(iii)

general screening procedures;

(iv)

visa validities;

(v)

quality control measures; and

(vi)

access to appeal or review of such procedures and policies;

(C)

converging the list of visa waiver countries;

(D)

providing technical assistance for the development and maintenance of a national database built upon identified best practices for biometric standards associated with immigration violators;

(E)

developing and implementing a North American immigration security strategy that works toward the development of a common security perimeter by enhancing technical assistance for programs and systems to support advance automated reporting and risk targeting of international passengers;

(F)

the progress made toward sharing information concerning lost and stolen passports on a real-time basis among immigration or law enforcement officials of the United States, Canada, and Mexico; and

(G)

the progress made by the Department of State in collecting ten fingerprints from all visa applicants.

(8)

North American visitor overstay program

The progress made to implement parallel entry and exit tracking systems between the United States and Canada—

(A)

to share information on third country nationals who have overstayed in either country; and

(B)

that respect the privacy laws of each such country.

(9)

Terrorist watch lists

The progress made to enhance the capacity of the United States to combat terrorism through the coordination of counterterrorism efforts, including—

(A)

establishing bilateral agreements between the United States and Canada and between the United States and Mexico to govern the sharing of terrorist watch list data and to comprehensively enumerate the uses of such data by the United States, Canada, and Mexico;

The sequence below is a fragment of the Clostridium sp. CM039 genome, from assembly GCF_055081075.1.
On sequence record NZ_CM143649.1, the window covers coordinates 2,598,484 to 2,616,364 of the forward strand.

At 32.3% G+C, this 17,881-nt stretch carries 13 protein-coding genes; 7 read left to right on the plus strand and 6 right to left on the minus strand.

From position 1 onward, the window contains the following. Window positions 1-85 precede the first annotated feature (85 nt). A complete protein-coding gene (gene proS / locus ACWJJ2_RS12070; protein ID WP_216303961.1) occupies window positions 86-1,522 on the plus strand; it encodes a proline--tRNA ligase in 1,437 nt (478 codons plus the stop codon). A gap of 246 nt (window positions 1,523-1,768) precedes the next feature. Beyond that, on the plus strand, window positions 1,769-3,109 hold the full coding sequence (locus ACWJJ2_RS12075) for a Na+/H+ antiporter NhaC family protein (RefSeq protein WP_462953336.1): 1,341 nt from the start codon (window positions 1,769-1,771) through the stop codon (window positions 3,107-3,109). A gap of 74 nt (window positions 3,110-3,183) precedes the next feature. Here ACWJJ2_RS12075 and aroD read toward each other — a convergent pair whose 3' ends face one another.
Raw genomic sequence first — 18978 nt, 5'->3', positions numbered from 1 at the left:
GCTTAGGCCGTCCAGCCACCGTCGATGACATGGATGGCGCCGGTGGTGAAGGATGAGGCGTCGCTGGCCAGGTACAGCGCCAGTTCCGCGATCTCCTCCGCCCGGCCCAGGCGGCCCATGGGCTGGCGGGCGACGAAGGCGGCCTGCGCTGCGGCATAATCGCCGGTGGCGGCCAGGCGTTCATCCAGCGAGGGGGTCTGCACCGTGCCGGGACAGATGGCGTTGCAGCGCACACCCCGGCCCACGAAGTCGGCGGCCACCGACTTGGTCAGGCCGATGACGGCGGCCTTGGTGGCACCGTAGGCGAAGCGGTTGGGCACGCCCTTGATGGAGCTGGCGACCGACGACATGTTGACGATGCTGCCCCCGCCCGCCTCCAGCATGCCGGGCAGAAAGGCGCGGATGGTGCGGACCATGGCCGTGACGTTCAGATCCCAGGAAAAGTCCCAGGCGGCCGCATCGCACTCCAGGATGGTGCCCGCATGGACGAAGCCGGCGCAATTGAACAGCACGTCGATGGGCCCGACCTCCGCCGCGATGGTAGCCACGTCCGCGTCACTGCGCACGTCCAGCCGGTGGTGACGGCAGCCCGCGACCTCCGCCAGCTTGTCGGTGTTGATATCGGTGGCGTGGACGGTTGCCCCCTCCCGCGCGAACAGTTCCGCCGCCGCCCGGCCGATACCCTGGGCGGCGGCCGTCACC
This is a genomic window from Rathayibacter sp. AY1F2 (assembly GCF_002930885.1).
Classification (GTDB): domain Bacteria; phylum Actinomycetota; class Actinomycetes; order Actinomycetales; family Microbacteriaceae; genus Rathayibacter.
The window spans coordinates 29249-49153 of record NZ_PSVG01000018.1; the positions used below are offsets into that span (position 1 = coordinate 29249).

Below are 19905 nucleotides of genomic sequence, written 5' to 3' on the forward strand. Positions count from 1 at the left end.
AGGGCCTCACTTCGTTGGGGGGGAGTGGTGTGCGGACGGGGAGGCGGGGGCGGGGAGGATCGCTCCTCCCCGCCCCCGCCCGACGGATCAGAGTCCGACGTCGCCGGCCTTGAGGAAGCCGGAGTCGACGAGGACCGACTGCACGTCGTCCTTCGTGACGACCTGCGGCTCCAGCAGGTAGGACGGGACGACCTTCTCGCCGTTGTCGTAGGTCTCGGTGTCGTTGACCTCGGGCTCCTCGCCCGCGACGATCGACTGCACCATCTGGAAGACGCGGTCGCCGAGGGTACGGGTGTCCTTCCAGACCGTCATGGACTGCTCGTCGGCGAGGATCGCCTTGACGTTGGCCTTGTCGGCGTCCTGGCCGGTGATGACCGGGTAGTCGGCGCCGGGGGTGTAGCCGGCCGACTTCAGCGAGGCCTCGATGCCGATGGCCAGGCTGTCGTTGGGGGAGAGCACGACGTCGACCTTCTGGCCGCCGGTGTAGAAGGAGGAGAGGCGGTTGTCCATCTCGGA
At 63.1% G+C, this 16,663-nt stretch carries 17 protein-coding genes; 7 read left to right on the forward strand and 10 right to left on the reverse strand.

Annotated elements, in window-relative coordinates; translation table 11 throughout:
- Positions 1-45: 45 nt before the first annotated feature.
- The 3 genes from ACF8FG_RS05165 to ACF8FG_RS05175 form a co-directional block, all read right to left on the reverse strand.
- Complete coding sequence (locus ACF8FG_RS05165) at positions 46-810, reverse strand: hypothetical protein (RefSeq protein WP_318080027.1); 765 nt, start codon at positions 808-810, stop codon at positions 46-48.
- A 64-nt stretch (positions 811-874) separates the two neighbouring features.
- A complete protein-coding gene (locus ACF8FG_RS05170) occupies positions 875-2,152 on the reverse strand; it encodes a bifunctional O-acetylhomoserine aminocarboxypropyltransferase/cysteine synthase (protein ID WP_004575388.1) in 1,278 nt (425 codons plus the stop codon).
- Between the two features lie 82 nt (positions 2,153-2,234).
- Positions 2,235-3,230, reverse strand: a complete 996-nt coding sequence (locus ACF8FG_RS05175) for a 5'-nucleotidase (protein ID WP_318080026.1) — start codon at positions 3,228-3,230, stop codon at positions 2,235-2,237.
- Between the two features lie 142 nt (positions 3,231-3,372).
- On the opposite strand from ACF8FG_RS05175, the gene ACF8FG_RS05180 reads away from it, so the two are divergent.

(B)

establishing appropriate linkages between the United States Terrorist Screening Center and both Canada and Mexico; and

(C)

working to explore and negotiate with foreign governments concerning the establishment of a multilateral watch list mechanism that would facilitate direct coordination between a country that identifies an individual as an individual included on a watch list, and a country that owns such list, including procedures that satisfy the security concerns and are consistent with the privacy and other laws of each participating country.

(10)

Money laundering, income tax evasion, currency smuggling, and alien smuggling

The progress made to improve information sharing and law enforcement cooperation in organized crime, including—

(A)

in areas of currency smuggling, money laundering, alien smuggling and trafficking in alcohol, firearms, and explosives;

(B)

implementing the Canada-United States Firearms Trafficking Action Plan;

(C)

the feasibility of formulating a firearms trafficking action plan between the United States and Mexico;

(D)

developing a joint threat assessment on organized crime between the United States and Canada;

(E)

the feasibility of formulating a joint threat assessment on organized crime between the United States and Mexico;

(F)

developing mechanisms to exchange information on findings, seizures, and captures of individuals transporting undeclared currency; and

(G)

developing and implementing a plan to combat the transnational threat of illegal drug trafficking.

(11)

Counterterrorism programs

Enhancements to counterterrorism coordination, including—

(A)

reviewing existing counterterrorism efforts and coordination between United States, Canada, and Mexico to maximize effectiveness; and

(B)

identifying best practices regarding the sharing of information and intelligence with United States, Canada, and Mexico.

(12)

Law enforcement cooperation

The enhancement of law enforcement cooperation between United States, Canada, and Mexico through enhanced technical assistance for the development and maintenance of a national database built upon identified best practices for biometric standards associated with known or suspected criminals or terrorists, including—